How to seal a concrete floor (and why). Concrete provides a hard wearing and inexpensive floor surface but it can come with problems which make it difficult to live with. Concrete is of course widely used. In the home, concrete surfaces are usually covered with additional flooring such as carpet, wood, laminate or tiles. In a garage, outhouse, workshop or warehouse, covering with additional surfacing proves expensive, so concrete is often left bare. Concrete left in this way does come with issues however, with dust being the main candidate and susceptibility to staining and damage not far behind.
Why does concrete ‘dust’ and stain easily?
‘Dusting’ occurs because the top layer of concrete is weakened, there are many reasons for this, neatly summarised here by the Concrete Society UK. Because concrete is porous, it can also stain easily and succumb to damage. A quick, fairly easy and relatively inexpensive solution to these problems is to apply a good concrete sealer. With a sealer (like our Palatine Paints Pliocem Sealer) you can just seal it, revealing the natural concrete colour, or paint over with a suitable coating (like our Carbotread Polyurethane Floor paint).
Why use a concrete sealer?
- Binds concrete to prevent dust and flaking
- Protects from surface damage, staining and corrosion
- Seals and prepares the surface to give a sound base if subsequent coatings are to be used
- Helps to increase the lifespan of a concrete floor
How soon can I seal a new concrete floor? If using Pliocem, leave newly laid concrete to cure for at least 6 weeks before applying. Other sealers may require longer than this.
Customer Concrete Sealing Project
Here’s an example of Pliocem Concrete Sealer in use as both sealer and finish coat for a large project of 18,500m². Our customer Epoxy Coatings Ltd, started by shotblasting the substrate to give a key ready for the application of our Pliocem Concrete Sealer. The Pliocem was applied by roller and because they are professionals (and clearly hard working), within 3 hours they had applied 3000m² – see the before and after shots for an idea of the scale and success of the project.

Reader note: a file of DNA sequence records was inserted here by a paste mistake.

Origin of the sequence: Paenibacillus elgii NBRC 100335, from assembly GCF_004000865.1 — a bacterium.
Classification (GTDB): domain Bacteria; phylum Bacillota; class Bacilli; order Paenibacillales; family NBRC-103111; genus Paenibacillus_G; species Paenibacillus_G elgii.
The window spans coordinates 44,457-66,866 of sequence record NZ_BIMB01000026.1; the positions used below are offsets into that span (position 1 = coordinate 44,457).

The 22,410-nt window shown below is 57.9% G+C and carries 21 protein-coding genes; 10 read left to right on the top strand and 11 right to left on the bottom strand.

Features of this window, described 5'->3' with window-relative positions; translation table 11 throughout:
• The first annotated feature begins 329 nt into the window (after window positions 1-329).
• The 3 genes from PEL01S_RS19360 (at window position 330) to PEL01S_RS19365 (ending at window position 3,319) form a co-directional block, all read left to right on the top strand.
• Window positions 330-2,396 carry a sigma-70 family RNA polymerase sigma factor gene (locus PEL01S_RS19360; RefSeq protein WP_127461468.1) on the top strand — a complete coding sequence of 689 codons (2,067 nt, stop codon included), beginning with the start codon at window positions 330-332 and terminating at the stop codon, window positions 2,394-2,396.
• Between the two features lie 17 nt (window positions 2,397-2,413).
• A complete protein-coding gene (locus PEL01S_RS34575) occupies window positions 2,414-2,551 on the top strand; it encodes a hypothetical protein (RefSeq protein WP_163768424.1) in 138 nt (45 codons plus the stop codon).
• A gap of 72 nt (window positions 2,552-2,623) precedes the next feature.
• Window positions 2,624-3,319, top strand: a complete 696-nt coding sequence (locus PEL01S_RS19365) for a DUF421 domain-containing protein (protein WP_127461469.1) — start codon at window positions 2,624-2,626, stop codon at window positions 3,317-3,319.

How to seal your concrete floor
Sealing a floor is straight forward but needs to be done properly. Here are our tips for applying a concrete sealer such as Pliocem:
- Power floated, granolithic and smooth surfaces should be roughened first to provide a good “key” This can be done mechanically by “abrading” or blasting (or using a suitable etching product – be sure to wash away with the clean water and allow to dry completely)
- Ensure all surfaces are clean, dry and free from dust, grease, loose and flaking material. Use a blower or vacuum if you want to be really sure that the surface is completely dust free
- Repair any cracks or defective areas and treat fungal or algal growth with a fungicidal wash such as Langlow Abicide
- Apply the sealer – sometimes it’s useful to work around the edge of the floor with a paintbrush before starting with a short pile roller
- Work in even straight lines to avoid missing patches and be sure to maintain ‘wet edge’ to keep the coating even
- Wearing protective overshoes is a handy tip
How often should I reapply sealer?
This really depends on the level and type of traffic that your floor is getting. You may get away without resealing for decades, whilst heavy traffic areas may need a re-application after five years or so.
More about Pliocem
Pliocem concrete sealer, is ideal for the sealing of porous and non-porous substrates including concrete, plaster, brickwork, lightweight concrete blocks, wood, ceramic and dense quarry tiles. It has good resistance to both moisture penetration and chemicals, and its excellent adhesion properties allows it to be used in sensitive areas, such as where moisture has been present, and where the use of other sealing systems would be prohibitive.